|When to go to sleep||When really sleepy||By time|
|Type of materials that are in touch with skin during sleep||Natural (cotton, hemp, wool, ...)||Synthetic (polyester, acrylic, nylon, ...)|
|Air quality in the bedroom||Excellent||Poor|
If your current CP<20 s, feel normal or little warm during sleep
If your CP>20 s, feel little on the cold side during sleep
|Too warm blankets, too warm room|
|Surface of the bed||Hard (the same as when 2 thin blanket layers are lying on a hard surface)||Soft|
|Sleep positions||Sitting, prone, left side||On one's back, right side|
|What to do to fall asleep||Buteyko reduced breathing exercise||Worry about life problems tomorrow and poor health now|
|What to do, if no sleep for more than 10 min||Get out of the bed, go for a walk outdoors or do a breathing session||Continue to suffer|
|What to do in the morning||Measure the CP and get out of the bed||Continue to lie horizontally|
|What to do during the day in case of mild sleep deprivation or over 40 s CP||Get a short nap (e.g., 5-20 min) sitting (e.g., in an armchair)||No nap or napping in a horizontal position|
|What to do during the day in case of severe sleep deprivation||Try to sleep sitting, if possible for as long as the body needs with all correct rules||Get upset by sleepless night and try to sleep without sleep hygiene care|
Reference pages: Breathing norms and medical facts:
- Breathing norms: Parameters, graph, and description of the normal breathing pattern
- 6 breathing myths: Myths and superstitions about breathing and body oxygenation (prevalence: over 90%)
- Hyperventilation: Definitions of hyperventilation: their advantages and weak points
- Hyperventilation syndrome: Western scientific evidence about prevalence of chronic hyperventilation in patients with chronic conditions (37 medical studies)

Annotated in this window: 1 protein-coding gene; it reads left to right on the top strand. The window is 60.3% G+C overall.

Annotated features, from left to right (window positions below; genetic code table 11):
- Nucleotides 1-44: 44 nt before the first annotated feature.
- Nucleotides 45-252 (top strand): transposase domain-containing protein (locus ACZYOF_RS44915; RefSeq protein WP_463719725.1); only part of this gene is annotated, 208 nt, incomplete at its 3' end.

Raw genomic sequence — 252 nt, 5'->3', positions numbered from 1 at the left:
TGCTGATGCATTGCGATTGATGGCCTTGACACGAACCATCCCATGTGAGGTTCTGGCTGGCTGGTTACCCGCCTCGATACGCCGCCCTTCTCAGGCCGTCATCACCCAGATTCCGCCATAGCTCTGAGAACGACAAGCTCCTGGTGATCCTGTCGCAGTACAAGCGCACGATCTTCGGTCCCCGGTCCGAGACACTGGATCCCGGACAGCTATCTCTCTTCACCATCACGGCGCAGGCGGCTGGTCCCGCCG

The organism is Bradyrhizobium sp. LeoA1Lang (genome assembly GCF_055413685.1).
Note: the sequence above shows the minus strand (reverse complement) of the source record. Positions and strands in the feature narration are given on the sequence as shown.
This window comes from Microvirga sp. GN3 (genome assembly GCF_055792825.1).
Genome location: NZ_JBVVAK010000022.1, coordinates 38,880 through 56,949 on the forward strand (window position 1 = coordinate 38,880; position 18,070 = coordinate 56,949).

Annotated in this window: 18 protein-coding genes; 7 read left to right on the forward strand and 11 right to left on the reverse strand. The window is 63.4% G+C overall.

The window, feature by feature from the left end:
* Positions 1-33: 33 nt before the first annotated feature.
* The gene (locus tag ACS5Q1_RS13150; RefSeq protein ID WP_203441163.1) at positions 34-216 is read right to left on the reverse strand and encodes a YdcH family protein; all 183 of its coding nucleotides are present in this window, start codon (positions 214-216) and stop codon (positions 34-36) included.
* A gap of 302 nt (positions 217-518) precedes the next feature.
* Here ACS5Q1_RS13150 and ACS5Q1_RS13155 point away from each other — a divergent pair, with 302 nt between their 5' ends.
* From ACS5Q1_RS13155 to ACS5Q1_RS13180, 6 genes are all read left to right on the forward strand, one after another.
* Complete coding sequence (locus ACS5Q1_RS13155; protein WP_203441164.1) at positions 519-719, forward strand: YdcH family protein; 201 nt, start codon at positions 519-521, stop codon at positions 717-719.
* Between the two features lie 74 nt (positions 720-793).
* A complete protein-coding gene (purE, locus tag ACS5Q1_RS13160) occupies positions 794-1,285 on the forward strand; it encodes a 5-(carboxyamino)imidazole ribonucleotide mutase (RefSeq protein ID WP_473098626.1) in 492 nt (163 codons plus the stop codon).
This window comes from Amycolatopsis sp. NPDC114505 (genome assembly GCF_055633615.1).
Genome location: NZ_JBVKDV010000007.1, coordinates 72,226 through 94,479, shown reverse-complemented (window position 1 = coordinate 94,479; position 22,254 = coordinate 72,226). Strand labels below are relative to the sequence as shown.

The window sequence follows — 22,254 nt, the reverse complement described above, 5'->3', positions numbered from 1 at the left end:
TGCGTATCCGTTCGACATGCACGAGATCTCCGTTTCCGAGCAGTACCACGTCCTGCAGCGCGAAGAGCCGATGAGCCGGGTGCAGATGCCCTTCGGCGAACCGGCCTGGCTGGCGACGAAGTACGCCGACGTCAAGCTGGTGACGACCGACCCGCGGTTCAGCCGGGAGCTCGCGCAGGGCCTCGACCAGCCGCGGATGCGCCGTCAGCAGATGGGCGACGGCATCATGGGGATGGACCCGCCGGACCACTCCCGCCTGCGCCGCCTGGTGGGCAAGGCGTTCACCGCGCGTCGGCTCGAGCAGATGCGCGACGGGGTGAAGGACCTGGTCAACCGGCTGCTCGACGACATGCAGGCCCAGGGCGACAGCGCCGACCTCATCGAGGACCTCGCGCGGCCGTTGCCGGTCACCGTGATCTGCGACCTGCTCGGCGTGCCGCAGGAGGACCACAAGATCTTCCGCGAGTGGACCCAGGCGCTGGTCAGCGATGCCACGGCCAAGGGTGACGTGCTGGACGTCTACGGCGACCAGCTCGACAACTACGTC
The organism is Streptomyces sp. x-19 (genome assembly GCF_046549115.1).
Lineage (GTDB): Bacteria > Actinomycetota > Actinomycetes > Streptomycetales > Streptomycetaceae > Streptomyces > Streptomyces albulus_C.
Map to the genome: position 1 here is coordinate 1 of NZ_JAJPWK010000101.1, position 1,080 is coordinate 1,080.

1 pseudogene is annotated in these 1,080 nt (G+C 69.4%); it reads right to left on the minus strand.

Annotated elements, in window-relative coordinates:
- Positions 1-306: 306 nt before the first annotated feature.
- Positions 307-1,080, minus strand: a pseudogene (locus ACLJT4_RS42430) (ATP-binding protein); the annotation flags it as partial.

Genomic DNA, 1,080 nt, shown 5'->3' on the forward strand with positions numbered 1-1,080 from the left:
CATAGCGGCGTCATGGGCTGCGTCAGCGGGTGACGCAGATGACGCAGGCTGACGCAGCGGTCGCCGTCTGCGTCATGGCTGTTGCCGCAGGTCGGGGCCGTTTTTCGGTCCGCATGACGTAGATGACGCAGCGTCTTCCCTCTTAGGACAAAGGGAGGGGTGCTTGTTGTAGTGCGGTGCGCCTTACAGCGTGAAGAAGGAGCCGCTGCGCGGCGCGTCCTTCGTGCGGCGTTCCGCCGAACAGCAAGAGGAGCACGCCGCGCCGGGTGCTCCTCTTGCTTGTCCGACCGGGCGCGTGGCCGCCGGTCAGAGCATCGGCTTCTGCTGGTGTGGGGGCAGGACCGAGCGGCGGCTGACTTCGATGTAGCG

- Normal minute ventilation: Small and slow breathing at rest is enjoyed by healthy subjects (14 studies)
- Hyperventilation prevalence: Present in over 90% of normal people (24 medical studies)
- HV and hypoxia: How and why deep breathing reduces oxygenation of cells and tissues of all vital organs
- Body-oxygen test (CP test) : How to measure your own breathing and body oxygenation (two in one) using a simple DIY test
- Body oxygen in healthy: Results for the body-oxygen test for healthy people (27 medical studies)
- Body oxygen in sick : Results for the body-oxygen test for sick people (14 medical studies)
- Buteyko Table of Health Zones: Clinical description and ranges for breathing zones: from the critically ill (severely sick) up to super healthy people with maximum possible body oxygenation
- Morning hyperventilation: Why people feel worse and critically ill people are most likely to die during early morning hours
References: pages about CO2 effect:
- Vasodilation: CO2 expands arteries and arterioles facilitating perfusion (or blood supply) to all vital organs
- The Bohr effect: How and why oxygen is released by red blood cells in tissues
- Cell oxygen levels: How alveolar CO2 influences oxygen transport
- Oxygen transport: O2 transport is controlled by vasoconstriction-vasodilation and the Bohr effects, both of which rely on CO2
- Free radical generation: Reactive oxygen species are produced within cells due to anaerobic cell respiration caused by cell hypoxia
- Inflammatory response: Chronic inflammation in fueled by the hypoxia-inducible factor 1, while normal breathing reduces and eliminates inflammation
- Nerve stabilization: People remain calm due to calmative or sedative effects of carbon dioxide in neurons or nerve cells
- Muscle relaxation: Relaxation of muscle cells is normal at high CO2, while hypocapnia causes muscular tension, poor posture and, sometimes, aggression and violence
- Bronchodilation: Dilation of airways (bronchi and bronchioles) is caused by carbon dioxide, and their constriction by hypocapnia (low CO2)
- Blood pH: Regulation of blood pH due to breathing and regulation of other bodily fluids
- CO2: lung damage: Elevated carbon dioxide prevents lung injury and promotes healing of lung tissues
- CO2: Topical carbon dioxide can heal skin and tissues
- Synthesis of glutamine in the brain, CO2 fixation, and other chemical reactions
- Deep breathing myth: Ignorant and naive people promote the idea that deep breathing and breathing more air at rest is beneficial for health
- Breathing control: How is our breathing regulated? Why hypocapnia makes breathing uneven, irregular and erratic.
Or go back to Hyperventilation symptoms